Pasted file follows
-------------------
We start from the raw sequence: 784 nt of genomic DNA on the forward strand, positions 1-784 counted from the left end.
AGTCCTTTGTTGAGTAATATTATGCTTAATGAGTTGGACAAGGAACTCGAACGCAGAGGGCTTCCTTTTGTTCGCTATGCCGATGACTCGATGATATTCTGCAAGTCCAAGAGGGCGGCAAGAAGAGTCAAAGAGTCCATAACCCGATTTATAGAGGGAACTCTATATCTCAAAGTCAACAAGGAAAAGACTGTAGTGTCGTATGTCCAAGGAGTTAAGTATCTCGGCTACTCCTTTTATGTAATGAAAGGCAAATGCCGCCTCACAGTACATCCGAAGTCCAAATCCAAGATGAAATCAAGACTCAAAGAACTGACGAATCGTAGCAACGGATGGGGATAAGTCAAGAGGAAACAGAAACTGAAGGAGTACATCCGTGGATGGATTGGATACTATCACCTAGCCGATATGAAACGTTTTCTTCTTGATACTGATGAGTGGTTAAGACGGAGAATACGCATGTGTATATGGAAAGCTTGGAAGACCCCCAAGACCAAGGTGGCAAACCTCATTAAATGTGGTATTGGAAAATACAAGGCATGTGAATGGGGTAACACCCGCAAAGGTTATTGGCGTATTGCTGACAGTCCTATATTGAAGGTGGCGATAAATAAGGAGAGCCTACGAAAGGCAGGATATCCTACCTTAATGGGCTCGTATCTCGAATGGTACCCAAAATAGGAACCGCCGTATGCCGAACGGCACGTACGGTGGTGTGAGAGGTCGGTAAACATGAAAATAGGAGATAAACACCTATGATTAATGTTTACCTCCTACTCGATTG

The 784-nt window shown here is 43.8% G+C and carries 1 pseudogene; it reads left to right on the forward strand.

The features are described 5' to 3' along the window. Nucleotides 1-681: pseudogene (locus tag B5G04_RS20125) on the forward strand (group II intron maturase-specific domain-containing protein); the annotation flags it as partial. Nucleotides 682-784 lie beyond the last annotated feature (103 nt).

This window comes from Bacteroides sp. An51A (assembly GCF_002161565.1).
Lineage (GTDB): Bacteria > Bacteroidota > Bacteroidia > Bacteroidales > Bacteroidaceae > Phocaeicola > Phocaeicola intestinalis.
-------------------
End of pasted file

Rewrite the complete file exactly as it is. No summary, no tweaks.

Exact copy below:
We start from the raw sequence: 784 nt of genomic DNA on the forward strand, positions 1-784 counted from the left end.
AGTCCTTTGTTGAGTAATATTATGCTTAATGAGTTGGACAAGGAACTCGAACGCAGAGGGCTTCCTTTTGTTCGCTATGCCGATGACTCGATGATATTCTGCAAGTCCAAGAGGGCGGCAAGAAGAGTCAAAGAGTCCATAACCCGATTTATAGAGGGAACTCTATATCTCAAAGTCAACAAGGAAAAGACTGTAGTGTCGTATGTCCAAGGAGTTAAGTATCTCGGCTACTCCTTTTATGTAATGAAAGGCAAATGCCGCCTCACAGTACATCCGAAGTCCAAATCCAAGATGAAATCAAGACTCAAAGAACTGACGAATCGTAGCAACGGATGGGGATAAGTCAAGAGGAAACAGAAACTGAAGGAGTACATCCGTGGATGGATTGGATACTATCACCTAGCCGATATGAAACGTTTTCTTCTTGATACTGATGAGTGGTTAAGACGGAGAATACGCATGTGTATATGGAAAGCTTGGAAGACCCCCAAGACCAAGGTGGCAAACCTCATTAAATGTGGTATTGGAAAATACAAGGCATGTGAATGGGGTAACACCCGCAAAGGTTATTGGCGTATTGCTGACAGTCCTATATTGAAGGTGGCGATAAATAAGGAGAGCCTACGAAAGGCAGGATATCCTACCTTAATGGGCTCGTATCTCGAATGGTACCCAAAATAGGAACCGCCGTATGCCGAACGGCACGTACGGTGGTGTGAGAGGTCGGTAAACATGAAAATAGGAGATAAACACCTATGATTAATGTTTACCTCCTACTCGATTG

The 784-nt window shown here is 43.8% G+C and carries 1 pseudogene; it reads left to right on the forward strand.

The features are described 5' to 3' along the window. Nucleotides 1-681: pseudogene (locus tag B5G04_RS20125) on the forward strand (group II intron maturase-specific domain-containing protein); the annotation flags it as partial. Nucleotides 682-784 lie beyond the last annotated feature (103 nt).

This window comes from Bacteroides sp. An51A (assembly GCF_002161565.1).
Lineage (GTDB): Bacteria > Bacteroidota > Bacteroidia > Bacteroidales > Bacteroidaceae > Phocaeicola > Phocaeicola intestinalis.